Perceivable Determinism in Social Interaction: Why you might want interactive characters to be more predictable than people. (Part 2)
In Part 1 we talked about how limiting and directing choices in interactive stories lets the storytelling shape the player’s character. The case still remains open on what players find most engaging and rewarding.
Do players want to be able to log on to a forum and find out the exact steps they should take in order to win the favor of their favorite character?
The infamous Final Fantasy VII date scene that inspired over 9000 FAQs.
Or, would a more “realistic” system that takes into account uncontrollable variables, like random character mood or attention to the weather result in a more entrancing, attractive experience? That’s how real people work, after all.
It’s a tricky coin. I would be mortified if a beloved character yelled at me the same way a mysteriously stressed out co-worker does. I immerse myself into stories for enjoyment and enrichment, not a dose of absence of control that steers me even closer towards learned helplessness. Moreover, the way we can put on hats, becoming more charismatic and socially felicitous than we manage with our own words and gestures, is undeniable soothing and rewarding. Players are able to transform from a sweatpants-wearing, couch-sitting mortal into a taciturn and eloquent monk with the help of the storyteller.
Dating simulators, experiences where players can woo digital love partners, are quite popular in Japan but have not quite caught on in America. Atlus, a Japanese gaming company, recently brought the simulator-like game Catherine http://www.catherinethegame.com/ on shore.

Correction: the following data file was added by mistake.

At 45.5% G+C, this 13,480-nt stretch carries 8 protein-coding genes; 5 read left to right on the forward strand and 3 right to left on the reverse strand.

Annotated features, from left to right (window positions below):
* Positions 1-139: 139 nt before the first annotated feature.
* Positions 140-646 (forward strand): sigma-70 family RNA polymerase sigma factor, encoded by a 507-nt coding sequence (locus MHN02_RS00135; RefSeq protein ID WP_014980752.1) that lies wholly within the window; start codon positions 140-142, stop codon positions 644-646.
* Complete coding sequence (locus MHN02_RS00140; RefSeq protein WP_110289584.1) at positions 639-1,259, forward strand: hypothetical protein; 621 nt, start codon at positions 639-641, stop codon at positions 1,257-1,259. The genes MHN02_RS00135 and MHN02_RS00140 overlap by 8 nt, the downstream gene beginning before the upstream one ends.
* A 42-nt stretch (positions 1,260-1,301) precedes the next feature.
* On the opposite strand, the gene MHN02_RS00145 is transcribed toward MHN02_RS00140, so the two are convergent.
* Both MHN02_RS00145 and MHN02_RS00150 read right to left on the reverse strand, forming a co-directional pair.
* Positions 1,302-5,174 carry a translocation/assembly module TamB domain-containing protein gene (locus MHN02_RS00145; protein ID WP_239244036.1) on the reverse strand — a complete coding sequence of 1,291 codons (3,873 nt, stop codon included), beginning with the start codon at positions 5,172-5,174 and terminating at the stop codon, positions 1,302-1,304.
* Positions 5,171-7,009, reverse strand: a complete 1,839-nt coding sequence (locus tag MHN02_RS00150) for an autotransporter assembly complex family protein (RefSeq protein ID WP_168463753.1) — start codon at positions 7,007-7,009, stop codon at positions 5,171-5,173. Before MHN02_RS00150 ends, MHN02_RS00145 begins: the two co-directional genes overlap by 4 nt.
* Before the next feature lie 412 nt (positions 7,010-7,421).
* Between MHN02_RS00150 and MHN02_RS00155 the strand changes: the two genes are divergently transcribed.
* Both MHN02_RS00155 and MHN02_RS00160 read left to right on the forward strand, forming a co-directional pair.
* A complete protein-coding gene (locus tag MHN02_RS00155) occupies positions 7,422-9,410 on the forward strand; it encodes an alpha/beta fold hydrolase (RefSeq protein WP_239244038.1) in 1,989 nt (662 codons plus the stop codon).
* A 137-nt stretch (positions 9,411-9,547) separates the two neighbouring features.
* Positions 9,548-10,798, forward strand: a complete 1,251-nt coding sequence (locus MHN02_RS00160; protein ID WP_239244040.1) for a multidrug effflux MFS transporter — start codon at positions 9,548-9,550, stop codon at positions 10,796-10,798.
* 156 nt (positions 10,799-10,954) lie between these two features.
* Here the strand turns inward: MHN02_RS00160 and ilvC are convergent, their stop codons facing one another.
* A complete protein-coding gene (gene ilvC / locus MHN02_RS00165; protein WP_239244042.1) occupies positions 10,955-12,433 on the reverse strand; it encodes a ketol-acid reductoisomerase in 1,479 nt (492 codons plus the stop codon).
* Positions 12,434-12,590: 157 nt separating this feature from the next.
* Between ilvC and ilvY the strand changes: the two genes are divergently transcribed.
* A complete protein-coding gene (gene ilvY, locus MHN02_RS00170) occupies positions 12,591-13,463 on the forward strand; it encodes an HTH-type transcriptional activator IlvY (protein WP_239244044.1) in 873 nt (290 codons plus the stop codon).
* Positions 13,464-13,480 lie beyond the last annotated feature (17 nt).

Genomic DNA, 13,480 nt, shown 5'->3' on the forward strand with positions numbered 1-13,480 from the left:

The protagonist of ‘Catherine’ sitting with the cute blonde love interest.
In this game, the player can chose between many actions that result in winning favor with one woman, at the expense of another, through dialogue scenes interspersed between sadistic puzzle games. The consequences of every choice rises or lowers the affection of two women, explicitly showed to the player through a “karma meter.”
The “Karma Meter” appears to the right whenever the player says something that influences which girl likes him more.
I’ll be the first to admit that I wish I had one of these in middle school. I might have been more popular if I was able to quantify how something I said affected those around me. Golly, I might have even gone on a date if I could have found a good FAQ.
In Star Wars: The Old Republic, units of character affection are shown to the bottom left after dialogue choices
Many recent games that are role-play heavy have adopted the method of displayable “units of affection”, including Dragon Age,Star Wars: The Old Republic, Harvest Moon, and .hack. Let’s be clear that this is no technical limitation: artificial intelligence techniques like Markov Chains and Machine Learning have been employed to solve related problems for decades. Moreover, these “affection unit” systems would work without displaying these numbers to the user; interactive social experiences purposefully chose controllability over immersion.